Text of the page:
BIBIR means “children” in the Dagaara language of West Africa, because childcare is our first priority, and we also work with a larger vulnerable group in Africa: women.
We’ve been working in northern Burkina Faso since 2003, developing multiple development projects, to become the most important and most experienced in this area. The country’s own government acknowledged the importance and scope of work performed by BIBIR, and named the organization as “Chevalier de L’Ordre de Mérite Burkinabé (Merit of Knight of Order Burkinabe).” This is one of the greatest public recognitions in the country.
Emma Jiménez and Rafael Puertas, a Spanish couple, conceived the idea of BIBIR, following the birth of their second daughter Arlet in 2003. Aware of their privilege to give their children everything they needed to be healthy and happy, Emma and Rafael were equally aware of the inequalities like hunger and poverty that millions of children experience all over the world. Especially in the “hunger belt” across Africa, from the west coast in the Sahara to Ethiopia and Somalia. Emma and Rafael decided to do everything possible to help. In 2004, Rafael traveled to the Yatenga region in Burkina Faso to evaluate the status of children in the area and promote the BIBIR project.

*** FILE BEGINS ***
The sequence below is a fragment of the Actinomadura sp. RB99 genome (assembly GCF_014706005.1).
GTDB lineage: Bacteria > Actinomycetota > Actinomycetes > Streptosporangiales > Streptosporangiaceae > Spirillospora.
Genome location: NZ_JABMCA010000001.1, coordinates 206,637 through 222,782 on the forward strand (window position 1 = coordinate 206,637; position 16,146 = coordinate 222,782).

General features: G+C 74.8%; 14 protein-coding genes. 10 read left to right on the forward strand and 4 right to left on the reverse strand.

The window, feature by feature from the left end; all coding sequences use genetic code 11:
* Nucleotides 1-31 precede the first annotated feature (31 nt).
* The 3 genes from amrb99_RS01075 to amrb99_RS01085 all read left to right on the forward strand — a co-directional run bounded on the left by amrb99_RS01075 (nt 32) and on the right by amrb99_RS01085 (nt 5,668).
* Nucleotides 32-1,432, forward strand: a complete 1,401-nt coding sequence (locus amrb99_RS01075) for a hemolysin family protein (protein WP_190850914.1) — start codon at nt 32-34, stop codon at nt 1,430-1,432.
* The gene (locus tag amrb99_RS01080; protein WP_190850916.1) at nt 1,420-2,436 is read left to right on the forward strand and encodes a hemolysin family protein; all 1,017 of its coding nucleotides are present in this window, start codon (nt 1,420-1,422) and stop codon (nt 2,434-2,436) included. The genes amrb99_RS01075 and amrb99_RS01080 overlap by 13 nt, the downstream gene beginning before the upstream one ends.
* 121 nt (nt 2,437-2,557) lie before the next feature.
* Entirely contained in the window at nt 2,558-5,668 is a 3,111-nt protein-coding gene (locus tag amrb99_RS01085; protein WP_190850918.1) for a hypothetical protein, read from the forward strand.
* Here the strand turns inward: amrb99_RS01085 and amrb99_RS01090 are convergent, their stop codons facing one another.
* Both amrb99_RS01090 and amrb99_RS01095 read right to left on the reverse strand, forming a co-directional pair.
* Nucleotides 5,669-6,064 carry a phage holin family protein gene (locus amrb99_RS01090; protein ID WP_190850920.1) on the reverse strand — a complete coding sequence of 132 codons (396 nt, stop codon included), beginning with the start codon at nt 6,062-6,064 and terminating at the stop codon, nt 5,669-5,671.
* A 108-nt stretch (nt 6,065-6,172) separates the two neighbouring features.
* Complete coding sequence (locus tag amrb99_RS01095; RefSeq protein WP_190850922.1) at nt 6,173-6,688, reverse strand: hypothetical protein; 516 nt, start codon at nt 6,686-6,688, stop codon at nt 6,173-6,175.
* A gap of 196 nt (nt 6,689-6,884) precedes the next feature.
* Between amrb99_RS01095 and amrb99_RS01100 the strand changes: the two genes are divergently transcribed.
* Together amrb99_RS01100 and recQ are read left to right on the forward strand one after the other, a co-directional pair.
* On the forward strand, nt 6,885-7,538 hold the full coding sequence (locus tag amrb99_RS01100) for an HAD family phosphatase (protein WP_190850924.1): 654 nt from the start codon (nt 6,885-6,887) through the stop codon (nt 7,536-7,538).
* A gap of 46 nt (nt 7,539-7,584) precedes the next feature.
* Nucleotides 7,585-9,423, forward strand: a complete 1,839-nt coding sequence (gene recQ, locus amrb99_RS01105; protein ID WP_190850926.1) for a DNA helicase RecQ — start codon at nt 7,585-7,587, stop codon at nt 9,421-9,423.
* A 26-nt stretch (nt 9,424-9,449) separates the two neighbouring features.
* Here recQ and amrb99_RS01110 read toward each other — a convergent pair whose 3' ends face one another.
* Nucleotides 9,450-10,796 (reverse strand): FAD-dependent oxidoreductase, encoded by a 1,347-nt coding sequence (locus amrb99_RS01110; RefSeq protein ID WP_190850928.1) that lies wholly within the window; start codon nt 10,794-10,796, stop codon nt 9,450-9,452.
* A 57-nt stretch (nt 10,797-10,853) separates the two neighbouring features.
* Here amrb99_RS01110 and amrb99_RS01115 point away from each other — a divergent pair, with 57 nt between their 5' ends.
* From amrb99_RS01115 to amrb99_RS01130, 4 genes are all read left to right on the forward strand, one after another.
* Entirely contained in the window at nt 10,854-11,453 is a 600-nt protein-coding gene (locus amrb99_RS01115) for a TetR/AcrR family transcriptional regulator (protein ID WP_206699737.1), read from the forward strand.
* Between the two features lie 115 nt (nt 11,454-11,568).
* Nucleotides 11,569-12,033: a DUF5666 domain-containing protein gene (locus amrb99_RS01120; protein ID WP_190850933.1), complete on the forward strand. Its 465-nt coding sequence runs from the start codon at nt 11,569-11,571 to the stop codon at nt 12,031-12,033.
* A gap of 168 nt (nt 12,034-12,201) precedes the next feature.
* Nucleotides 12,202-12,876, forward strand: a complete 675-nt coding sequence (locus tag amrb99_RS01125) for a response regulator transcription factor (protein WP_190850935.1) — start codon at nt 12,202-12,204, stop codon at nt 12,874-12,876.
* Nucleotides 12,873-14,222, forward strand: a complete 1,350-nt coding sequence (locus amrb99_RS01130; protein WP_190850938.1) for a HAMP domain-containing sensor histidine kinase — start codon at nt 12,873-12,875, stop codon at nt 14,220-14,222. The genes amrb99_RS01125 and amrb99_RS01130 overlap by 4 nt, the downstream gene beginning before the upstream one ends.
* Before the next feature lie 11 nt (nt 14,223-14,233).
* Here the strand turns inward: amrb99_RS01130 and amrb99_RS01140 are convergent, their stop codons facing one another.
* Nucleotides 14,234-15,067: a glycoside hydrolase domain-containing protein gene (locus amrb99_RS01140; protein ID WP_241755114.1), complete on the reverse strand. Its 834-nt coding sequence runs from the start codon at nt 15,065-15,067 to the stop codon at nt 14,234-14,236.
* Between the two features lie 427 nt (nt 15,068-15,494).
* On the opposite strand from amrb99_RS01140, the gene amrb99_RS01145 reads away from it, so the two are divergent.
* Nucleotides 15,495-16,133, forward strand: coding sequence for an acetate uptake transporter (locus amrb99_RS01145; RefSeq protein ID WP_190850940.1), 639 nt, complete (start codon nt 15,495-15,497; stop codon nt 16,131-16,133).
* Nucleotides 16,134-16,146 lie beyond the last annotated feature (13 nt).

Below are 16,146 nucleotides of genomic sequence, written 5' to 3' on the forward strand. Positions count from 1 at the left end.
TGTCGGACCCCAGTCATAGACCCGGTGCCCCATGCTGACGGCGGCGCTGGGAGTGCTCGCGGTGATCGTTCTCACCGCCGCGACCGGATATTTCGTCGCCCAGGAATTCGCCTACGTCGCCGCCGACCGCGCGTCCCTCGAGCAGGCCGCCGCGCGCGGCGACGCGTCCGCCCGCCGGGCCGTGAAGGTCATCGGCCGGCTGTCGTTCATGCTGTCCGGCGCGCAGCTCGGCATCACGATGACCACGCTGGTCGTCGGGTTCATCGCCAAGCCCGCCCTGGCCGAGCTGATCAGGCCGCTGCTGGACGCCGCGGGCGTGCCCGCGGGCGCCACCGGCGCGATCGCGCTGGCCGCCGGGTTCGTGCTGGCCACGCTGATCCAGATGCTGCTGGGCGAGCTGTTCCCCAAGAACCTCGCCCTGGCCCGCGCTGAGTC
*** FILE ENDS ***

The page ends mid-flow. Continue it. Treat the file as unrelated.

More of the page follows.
Only a year later, in 2005, the project started by Emma and Rafael became a reality. Through their efforts, the project established a CREN — a Center for Nutrition Recovery and Education, where hundreds of children have since been saved from certain death. Additionally, the project founded an orphanage that works to connect children to extended family. BIBIR also started programs for education, health, culture, agriculture, jobs, and projects specifically aimed to promote and protect women’s rights.